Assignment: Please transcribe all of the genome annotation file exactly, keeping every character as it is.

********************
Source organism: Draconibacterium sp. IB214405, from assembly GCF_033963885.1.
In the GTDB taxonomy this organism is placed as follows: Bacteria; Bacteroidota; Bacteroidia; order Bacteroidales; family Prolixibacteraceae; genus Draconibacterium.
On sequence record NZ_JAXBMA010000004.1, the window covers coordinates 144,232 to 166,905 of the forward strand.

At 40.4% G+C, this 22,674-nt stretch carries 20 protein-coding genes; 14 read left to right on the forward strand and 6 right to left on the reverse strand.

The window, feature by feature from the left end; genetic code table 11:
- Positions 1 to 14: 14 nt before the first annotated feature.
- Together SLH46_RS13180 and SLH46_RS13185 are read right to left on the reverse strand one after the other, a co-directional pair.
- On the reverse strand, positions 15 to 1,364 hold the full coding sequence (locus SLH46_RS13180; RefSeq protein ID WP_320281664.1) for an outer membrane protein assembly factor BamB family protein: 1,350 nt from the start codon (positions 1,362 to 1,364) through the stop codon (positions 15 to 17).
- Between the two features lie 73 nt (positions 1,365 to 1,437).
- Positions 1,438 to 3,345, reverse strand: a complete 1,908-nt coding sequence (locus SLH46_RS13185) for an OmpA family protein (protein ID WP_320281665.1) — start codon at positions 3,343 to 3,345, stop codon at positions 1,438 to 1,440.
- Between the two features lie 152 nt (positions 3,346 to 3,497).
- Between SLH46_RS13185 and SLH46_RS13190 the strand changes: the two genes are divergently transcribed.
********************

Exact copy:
Source organism: Draconibacterium sp. IB214405, from assembly GCF_033963885.1.
In the GTDB taxonomy this organism is placed as follows: Bacteria; Bacteroidota; Bacteroidia; order Bacteroidales; family Prolixibacteraceae; genus Draconibacterium.
On sequence record NZ_JAXBMA010000004.1, the window covers coordinates 144,232 to 166,905 of the forward strand.

At 40.4% G+C, this 22,674-nt stretch carries 20 protein-coding genes; 14 read left to right on the forward strand and 6 right to left on the reverse strand.

The window, feature by feature from the left end; genetic code table 11:
- Positions 1 to 14: 14 nt before the first annotated feature.
- Together SLH46_RS13180 and SLH46_RS13185 are read right to left on the reverse strand one after the other, a co-directional pair.
- On the reverse strand, positions 15 to 1,364 hold the full coding sequence (locus SLH46_RS13180; RefSeq protein ID WP_320281664.1) for an outer membrane protein assembly factor BamB family protein: 1,350 nt from the start codon (positions 1,362 to 1,364) through the stop codon (positions 15 to 17).
- Between the two features lie 73 nt (positions 1,365 to 1,437).
- Positions 1,438 to 3,345, reverse strand: a complete 1,908-nt coding sequence (locus SLH46_RS13185) for an OmpA family protein (protein ID WP_320281665.1) — start codon at positions 3,343 to 3,345, stop codon at positions 1,438 to 1,440.
- Between the two features lie 152 nt (positions 3,346 to 3,497).
- Between SLH46_RS13185 and SLH46_RS13190 the strand changes: the two genes are divergently transcribed.